La virgen de los sicaros was a film that centered around the film of Fernando, an older homosexual man and his younger, homosexual partners, Alexis and Wilmar, and the violent difficulties they endured towards gangs and attempting to live within the city of Medellin, Columbia. They city is over-run with gangs that were previously formed by assassins that were apart of the old cocaine cartel and hierarchy. After the fall of one of the major drug lord in cocaine trafficking history, these assassins attempted at life without their normal illegal structure of life. The negative aspect of this attempt was the fact that these assassins only knew one way of life, murder and violence. This way of life led to what Medellin became during the time period la virgen de los sicaros took place in. The city became a target for irrational and erratic violent behavior that caused hundreds of deaths within any given period. Ricardo Vargas wrote in his article, “State, Esprit Mafioso, and Armed Conflict in Colombia”, “values such as vengeance and the violent setting of scores are an increasing part of everyday life.” We see this exhibited in the film with the numerous murders that were accounted for and the constant ‘reasoning’ behind everyone. When Fernando and Alexis first started seeing each other, Fernando was informed that there was a gang looking for Alexis to kill him for a certain reason. Which gives the impression that Alexis is a victim within this world of crime and it isn’t until the film continues and the audience sees Alexis’ unwavering aggressiveness to murder anyone that even made a cross remark towards himself or Fernando. After Alexis’ death and Fernando started seeing Wilmar, was when the audience finds out that Alexis was not just a victim of the constant hate crimes seen in Medellin but he was an active part in it. He had cold-heartedly murdered Wilmar’s relative and Wilmar in turn sought revenge.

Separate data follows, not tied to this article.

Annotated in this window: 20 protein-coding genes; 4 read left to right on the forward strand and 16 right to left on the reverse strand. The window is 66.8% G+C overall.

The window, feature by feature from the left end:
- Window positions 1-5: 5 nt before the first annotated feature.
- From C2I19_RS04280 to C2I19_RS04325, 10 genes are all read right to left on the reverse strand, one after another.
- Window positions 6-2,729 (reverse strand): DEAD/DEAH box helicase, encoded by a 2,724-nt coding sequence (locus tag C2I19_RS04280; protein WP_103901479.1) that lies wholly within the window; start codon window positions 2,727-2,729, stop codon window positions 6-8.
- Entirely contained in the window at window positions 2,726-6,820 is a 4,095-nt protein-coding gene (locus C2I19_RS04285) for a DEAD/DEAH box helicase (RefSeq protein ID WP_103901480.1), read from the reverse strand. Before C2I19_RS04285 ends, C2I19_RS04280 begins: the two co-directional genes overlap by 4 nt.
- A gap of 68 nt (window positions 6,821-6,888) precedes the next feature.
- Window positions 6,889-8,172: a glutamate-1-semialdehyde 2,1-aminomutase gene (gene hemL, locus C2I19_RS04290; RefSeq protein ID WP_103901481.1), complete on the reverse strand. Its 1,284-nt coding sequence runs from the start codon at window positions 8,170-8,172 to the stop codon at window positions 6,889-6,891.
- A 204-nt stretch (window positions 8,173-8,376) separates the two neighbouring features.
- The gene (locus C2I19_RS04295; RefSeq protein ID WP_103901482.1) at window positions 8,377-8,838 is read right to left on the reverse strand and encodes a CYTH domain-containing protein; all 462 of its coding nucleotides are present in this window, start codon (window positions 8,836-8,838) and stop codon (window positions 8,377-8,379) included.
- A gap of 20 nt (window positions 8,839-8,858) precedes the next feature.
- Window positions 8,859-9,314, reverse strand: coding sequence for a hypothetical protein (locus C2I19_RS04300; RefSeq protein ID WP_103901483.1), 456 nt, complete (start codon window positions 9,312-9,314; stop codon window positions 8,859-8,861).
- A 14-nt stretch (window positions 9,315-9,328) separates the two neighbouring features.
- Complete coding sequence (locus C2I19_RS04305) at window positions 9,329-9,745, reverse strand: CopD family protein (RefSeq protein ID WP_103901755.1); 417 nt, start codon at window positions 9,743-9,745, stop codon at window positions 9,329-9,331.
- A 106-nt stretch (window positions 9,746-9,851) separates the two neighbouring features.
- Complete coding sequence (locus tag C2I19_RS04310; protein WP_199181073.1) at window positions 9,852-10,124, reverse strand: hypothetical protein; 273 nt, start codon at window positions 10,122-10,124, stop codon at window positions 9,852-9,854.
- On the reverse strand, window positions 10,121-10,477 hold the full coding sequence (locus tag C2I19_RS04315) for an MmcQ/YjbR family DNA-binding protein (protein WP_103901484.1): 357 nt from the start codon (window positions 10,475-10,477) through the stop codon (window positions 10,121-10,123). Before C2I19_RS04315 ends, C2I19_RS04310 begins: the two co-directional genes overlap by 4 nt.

In Forrest Hylton’s article, “Evil Hour in Columbia: La Violencia,” he states “In terms of power and authority, the world was briefly turned upside down…” Hylton continues with describing different aspects of this statement and the shere abnormality that everyday events and understandings transformed in to. He uses examples such as “the persecuted becoming the powerful” and “prisoners executed guards,” etc. The idea of backwardness that Hylton addresses is seen within the film with the people of Medellin becoming accustomed and desensitized to murder and death. The single response of the innocent towards these random shootings was simply to not accidentally get shot, to not become the victim, to not be apart of this violent turmoil in which they find themselves attempting to live peacefully. The single act of noticeable concern was from a woman who started screaming after a shooting killed a young boy. The woman yelled that an innocent boy was just murdered, when in fact he wasn’t innocent at all but another pawn in the continuous battle of who-can-dodge-bullets-faster, but the fact this boy wasn’t innocent at all wasn’t the point of this scene. The point was simply that this woman showed concern and terror when she saw this murder. The violence had become so accustomed to everyday life for the people of Medellin that no one responded to murder any longer and those that did were considered ridiculous or irrational. From her action the audience automatically assumed that the woman was either a) a relative of the young boy, or knew him in some way or b) does not live in Medellin. The thought of just simply caring for the young boy doesn’t occur in one’s mind until the end of the scene when neither (a) or (b) was mentioned.